This has a dual effect – in addition to helping us gain and maintain the basic mobility required to live healthy and pain-free lives, research has shown that the “stretched” portion of the lift is likely the most hypertrophic. As a lifter, that should be music to your ears!

Don’t be afraid of the basics

It’s easy to get married to our favorite lifts. I completely get that. That being said, there isn’t truly anything we can do in the gym that can’t be scaled down to be more joint friendly.

Consider this: research shows that bench press and push-ups result in comparable strength gains when similar levels of muscle activity are used.

Substituting weighted or non-weighted calisthenic exercises like push-ups, pull-ups, goblet squats, lunges, etc. for their barbell counterparts tends to leave older lifters feeling fresh, rather than beat up. It’s also a great way to get nagging pains under control.

If, for instance, you struggle with recurring back pain on squats and deadlifts, you’ll likely find that goblet squats and dumbbell or kettlebell stiff legged deadlifts don’t sideline you in the same way.

Learn to auto-regulate, if you haven’t already

As many of you probably know, auto-regulation is a fancy way of saying something you’ve heard your whole life: listen to your body!

I recommend taking exercises close to what we call “technical failure,” and not beyond. Technical failure is reached when we can no longer perform the exercise with good technique.

So, what this piece of advice really means is: continue doing repetitions until you think your form is going to break down within the next one or two repetitions, and then stop. It’s been shown that beyond this point, we’ve already gotten most of the hypertrophic benefits of the exercise, and continuing further would likely create a disproportionate amount of fatigue and open up unnecessary injury risk.

Choose exercises that your body handles well

As the old saying goes, “your mileage may vary.” Everyone’s body type, injury history, health status, athletic backgrounds, and preferences are different. There may be some exercises that my body handles very well that yours simply rejects, and vise versa.

Luckily, there are almost an infinite number of variations of each movement pattern that we can choose from.

Do you notice that your lower back aches from barbell rows? Switch to chest supported rows on a bench, or cable rows. Does the bench press aggravate one (or both) of your shoulders? Use a lighter weight and a closer grip, or switch to a machine press. Pull-ups aggravate your elbows? Try different grip attachments on the lat pull-down machine instead.

While this does require you to be your own guinea pig, it’s the mentality that’s important. At this stage of your life, you’re lifting to be healthy and pain-free. As such, exercises known to cause you pain should likely be discarded in favor of ones that don’t.

Experiment with frequency and volume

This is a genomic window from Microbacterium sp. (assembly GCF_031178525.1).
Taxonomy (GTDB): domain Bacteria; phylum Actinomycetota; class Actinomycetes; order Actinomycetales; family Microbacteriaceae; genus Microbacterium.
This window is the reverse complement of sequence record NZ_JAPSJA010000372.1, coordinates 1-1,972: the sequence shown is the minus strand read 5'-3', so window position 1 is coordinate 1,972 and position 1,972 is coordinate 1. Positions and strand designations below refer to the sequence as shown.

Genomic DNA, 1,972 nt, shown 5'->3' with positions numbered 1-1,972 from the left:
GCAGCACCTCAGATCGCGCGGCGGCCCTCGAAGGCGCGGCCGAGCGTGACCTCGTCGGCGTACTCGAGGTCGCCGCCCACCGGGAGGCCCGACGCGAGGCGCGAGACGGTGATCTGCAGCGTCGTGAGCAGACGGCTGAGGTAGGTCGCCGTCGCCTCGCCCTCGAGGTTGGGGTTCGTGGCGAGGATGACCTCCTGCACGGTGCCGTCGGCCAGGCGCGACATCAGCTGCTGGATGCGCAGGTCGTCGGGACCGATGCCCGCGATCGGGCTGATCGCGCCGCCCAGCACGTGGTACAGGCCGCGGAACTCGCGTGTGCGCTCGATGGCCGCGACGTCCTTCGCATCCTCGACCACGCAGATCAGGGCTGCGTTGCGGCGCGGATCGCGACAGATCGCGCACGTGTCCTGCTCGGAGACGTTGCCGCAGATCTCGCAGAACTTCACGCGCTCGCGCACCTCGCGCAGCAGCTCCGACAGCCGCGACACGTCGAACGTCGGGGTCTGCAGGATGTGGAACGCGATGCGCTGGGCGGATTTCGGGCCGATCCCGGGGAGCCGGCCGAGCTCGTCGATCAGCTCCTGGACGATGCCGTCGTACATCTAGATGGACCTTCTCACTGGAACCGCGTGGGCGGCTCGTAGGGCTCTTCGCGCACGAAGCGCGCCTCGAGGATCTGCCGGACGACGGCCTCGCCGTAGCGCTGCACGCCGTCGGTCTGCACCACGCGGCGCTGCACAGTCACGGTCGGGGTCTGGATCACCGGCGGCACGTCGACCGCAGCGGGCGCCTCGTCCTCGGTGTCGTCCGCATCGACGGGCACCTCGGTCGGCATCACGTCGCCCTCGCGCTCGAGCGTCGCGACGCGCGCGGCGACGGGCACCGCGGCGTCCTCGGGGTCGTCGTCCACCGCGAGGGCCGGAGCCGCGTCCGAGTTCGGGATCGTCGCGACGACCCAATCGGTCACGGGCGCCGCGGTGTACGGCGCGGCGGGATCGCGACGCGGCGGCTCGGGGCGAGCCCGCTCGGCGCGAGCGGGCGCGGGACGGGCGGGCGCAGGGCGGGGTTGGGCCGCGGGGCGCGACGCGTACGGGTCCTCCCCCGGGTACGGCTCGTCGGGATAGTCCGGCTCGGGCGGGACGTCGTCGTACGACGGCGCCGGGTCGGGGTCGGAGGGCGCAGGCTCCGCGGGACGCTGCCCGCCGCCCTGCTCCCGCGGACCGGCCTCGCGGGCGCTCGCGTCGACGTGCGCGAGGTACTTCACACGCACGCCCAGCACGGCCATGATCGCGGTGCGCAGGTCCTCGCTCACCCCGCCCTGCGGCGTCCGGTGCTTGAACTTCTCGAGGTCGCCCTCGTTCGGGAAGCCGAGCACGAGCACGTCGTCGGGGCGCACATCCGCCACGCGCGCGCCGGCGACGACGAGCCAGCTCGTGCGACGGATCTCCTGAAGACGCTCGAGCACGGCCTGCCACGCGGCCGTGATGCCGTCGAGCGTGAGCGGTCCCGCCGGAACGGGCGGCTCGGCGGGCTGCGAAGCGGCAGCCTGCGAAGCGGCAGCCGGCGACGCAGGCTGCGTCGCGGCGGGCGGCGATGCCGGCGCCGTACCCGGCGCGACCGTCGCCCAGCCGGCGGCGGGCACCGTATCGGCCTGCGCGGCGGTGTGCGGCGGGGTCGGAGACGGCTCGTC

The last tip I’ll give is that we may have to adjust the frequency of our lifting sessions in order to continue to extract the benefits without putting ourselves into a recovery deficit.

Many lifters over the age of 40 report that when they switched to a two day per week schedule, a lot of nagging pains simply melt away.

If you’re someone who’s just itching to get into the gym after a few days, you may be able to maintain a higher frequency of gym visits by simply adjusting your split:

  • Upper / Lower / Full puts you in the gym three days per week, with a two day per week frequency per muscle group.
  • Upper / Lower / Upper / Lower puts you in the gym four days per week, with a two day per week frequency per muscle group.
  • Full / Full puts you in the gym twice per week, with a two day per week frequency per muscle group.

These are just some of the options you could try, and there are many more options out there if you’re willing to get creative.

Don’t quit! The silver lining of lifting over 40

If you make the commitment to make the basic adjustments outlined above, it’s not unreasonable to expect multiple more decades of effective, functional training to come, and it’s worth it!

Continuing to lift after the age of 40 allows you to continue to receive all the benefits of regular resistance training, at a time in your life when they’re most important to receive!

Regular strength training has been shown to improve bone density, counteracting age-related bone loss and reducing the risk of osteoporosis. Lifting helps maintain and build lean muscle mass, which can contribute to better metabolic health, weight management, and overall physical function.

Beyond the physical advantages, lifting can play an important role in mental well-being, promoting stress relief and enhancing mood through the release of endorphins. Ultimately, lifting after 40 not only supports physical resilience but also contributes to a healthier and more fulfilling overall lifestyle.